Princeton Course Info


Shakespeare on Love                                        Registration Info

Leonard Barkan '71  

Tuesdays or Thursdays, September 28 - November 7, 7:00 - 8:30 pm

*note dates below*

Location: D&R Greenway Landtrust, Princeton NJ

 

Course Description: 

This series of seminars will be devoted to a reading of Shakespeare’s plays that concentrates on his view of love. It is, of course, a subject central to a great many plays. We will consider both comedies and tragedies, and there will also be brief related readings that will help understand the classical and Renaissance views of love with which Shakespeare may have been in conversation.

 

Syllabus:

Week 1- Thurs. Sept 28: A Midsummer Night’s Dream and Romeo and Juliet

Week 2- Tues, Oct 3: As You Like It; Selections from Plato’s Symposium

Week 3- Thurs, Oct 12: Twelfth Night; Selected sonnets by Petrarch and Sir Philip Sidney

Week 4- Thurs, Oct 19: Othello; Selected Shakespeare Sonnets

Week 5- Thurs, Oct 26: Antony and Cleopatra; Selections from Giordano Bruno’s Heroic Frenzies  

Week 6- Tues, Nov 7: The Winter’s Tale; Selections from Castiglione’s Book of the Courtier

 

Registration Info

Leonard Barkan '71 Ph.D.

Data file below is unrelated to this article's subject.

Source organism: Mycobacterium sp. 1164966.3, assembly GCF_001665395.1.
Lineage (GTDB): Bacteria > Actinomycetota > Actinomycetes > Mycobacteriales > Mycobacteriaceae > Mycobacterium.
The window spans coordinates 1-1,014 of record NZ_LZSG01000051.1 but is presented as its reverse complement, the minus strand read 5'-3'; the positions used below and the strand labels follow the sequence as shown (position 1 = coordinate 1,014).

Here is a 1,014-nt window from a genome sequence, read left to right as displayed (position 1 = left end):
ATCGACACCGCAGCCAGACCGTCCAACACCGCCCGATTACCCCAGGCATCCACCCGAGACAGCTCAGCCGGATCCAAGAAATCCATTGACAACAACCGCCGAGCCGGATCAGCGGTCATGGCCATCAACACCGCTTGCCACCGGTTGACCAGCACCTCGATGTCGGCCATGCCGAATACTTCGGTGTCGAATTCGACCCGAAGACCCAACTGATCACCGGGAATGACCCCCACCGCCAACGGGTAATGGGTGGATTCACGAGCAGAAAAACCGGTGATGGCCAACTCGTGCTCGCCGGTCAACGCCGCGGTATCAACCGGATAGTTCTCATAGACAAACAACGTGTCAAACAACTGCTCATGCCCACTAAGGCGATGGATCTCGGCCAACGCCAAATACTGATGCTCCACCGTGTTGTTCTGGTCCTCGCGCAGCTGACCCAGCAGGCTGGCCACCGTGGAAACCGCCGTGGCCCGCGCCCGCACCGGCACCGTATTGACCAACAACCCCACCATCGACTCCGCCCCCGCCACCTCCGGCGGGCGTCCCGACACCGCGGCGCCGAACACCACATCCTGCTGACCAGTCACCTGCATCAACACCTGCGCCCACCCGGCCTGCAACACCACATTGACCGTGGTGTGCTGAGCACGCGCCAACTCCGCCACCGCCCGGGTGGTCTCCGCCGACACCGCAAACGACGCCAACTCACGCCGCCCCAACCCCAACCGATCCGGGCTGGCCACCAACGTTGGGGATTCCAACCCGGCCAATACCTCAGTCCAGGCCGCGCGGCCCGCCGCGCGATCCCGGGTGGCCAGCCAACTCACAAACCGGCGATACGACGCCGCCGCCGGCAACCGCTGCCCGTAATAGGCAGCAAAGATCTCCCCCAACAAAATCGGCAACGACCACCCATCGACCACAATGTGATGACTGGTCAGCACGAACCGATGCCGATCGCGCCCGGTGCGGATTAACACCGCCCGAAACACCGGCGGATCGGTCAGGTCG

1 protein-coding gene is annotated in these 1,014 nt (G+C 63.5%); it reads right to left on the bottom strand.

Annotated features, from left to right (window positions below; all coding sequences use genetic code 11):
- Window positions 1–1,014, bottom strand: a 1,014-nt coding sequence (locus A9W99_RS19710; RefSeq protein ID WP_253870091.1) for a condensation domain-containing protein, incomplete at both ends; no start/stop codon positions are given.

Leonard Barkan is the Class of 1943 University Professor at Princeton; he teaches in the Departments of Comparative Literature, Art and Archaeology, English, and Classics. His books include: The Gods Made Flesh: Metamorphosis and the Pursuit of Paganism (Yale, 1986) and Unearthing the Past: Archaeology and Aesthetics in the Making of Renaissance Culture (Yale, 1999), which won prizes from the Modern Language Association, the College Art Association, the American Comparative Literature Association, Architectural Digest, and Phi Beta Kappa.  He is the winner of the Morton Dauwen Zabel Award from the American Academy of Arts and Letters.  He has been an actor and a director; he contributes regularly to publications in both the U.S. and Italy on food and wine.  His book Satyr Square (Farrar, Straus, 2006; pbk Northwestern, 2008), is an account of art, literature, food, wine, Italy, and himself.  In recent years, he has published Michelangelo:  A Life on Paper (Princeton, 2010), which treats the artist’s creative and inner life by considering his constant habit of writing words on his drawings, and Mute Poetry, Speaking Pictures (Princeton, 2012), an essay about the intersecting worlds of artists and writers from Plato and Praxiteles to Shakespeare and Rembrandt.  During 2014-15 he was the Rudolf Arnheim Gastprofessur at Institut für Kunst und Bildgeschichte at the Humboldt University, and Visiting Professor at Harvard’s I Tatti Center for Italian Renaissance Studies.  His most recent book is Berlin for Jews:  A Twenty-First Century Companion, (U Chicago Press).   Having delivered the Thomas Spencer Jerome Lectures at the University of Michigan and the American Academy in Rome in 2011 on food culture and high culture from antiquity to the Renaissance, he is now completing a book-length version of that subject to be entitled Reading for the Food:  Art, Literature, and the Hungry Eye

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